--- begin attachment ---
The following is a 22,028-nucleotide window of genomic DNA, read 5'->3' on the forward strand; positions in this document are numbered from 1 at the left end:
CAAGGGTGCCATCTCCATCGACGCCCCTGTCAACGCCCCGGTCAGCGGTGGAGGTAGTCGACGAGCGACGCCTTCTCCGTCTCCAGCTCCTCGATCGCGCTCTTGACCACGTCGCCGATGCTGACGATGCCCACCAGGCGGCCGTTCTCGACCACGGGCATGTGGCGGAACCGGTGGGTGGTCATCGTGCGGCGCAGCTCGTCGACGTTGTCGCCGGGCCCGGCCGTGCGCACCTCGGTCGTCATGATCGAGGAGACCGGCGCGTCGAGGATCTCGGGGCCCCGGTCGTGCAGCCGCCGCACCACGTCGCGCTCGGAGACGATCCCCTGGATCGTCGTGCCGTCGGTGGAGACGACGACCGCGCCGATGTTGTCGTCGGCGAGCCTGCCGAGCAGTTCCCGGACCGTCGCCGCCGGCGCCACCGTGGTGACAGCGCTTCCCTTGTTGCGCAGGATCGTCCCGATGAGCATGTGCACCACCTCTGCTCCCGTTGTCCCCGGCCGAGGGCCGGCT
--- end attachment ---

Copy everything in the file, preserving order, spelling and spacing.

The following is a 22,028-nucleotide window of genomic DNA, read 5'->3' on the forward strand; positions in this document are numbered from 1 at the left end:
CAAGGGTGCCATCTCCATCGACGCCCCTGTCAACGCCCCGGTCAGCGGTGGAGGTAGTCGACGAGCGACGCCTTCTCCGTCTCCAGCTCCTCGATCGCGCTCTTGACCACGTCGCCGATGCTGACGATGCCCACCAGGCGGCCGTTCTCGACCACGGGCATGTGGCGGAACCGGTGGGTGGTCATCGTGCGGCGCAGCTCGTCGACGTTGTCGCCGGGCCCGGCCGTGCGCACCTCGGTCGTCATGATCGAGGAGACCGGCGCGTCGAGGATCTCGGGGCCCCGGTCGTGCAGCCGCCGCACCACGTCGCGCTCGGAGACGATCCCCTGGATCGTCGTGCCGTCGGTGGAGACGACGACCGCGCCGATGTTGTCGTCGGCGAGCCTGCCGAGCAGTTCCCGGACCGTCGCCGCCGGCGCCACCGTGGTGACAGCGCTTCCCTTGTTGCGCAGGATCGTCCCGATGAGCATGTGCACCACCTCTGCTCCCGTTGTCCCCGGCCGAGGGCCGGCT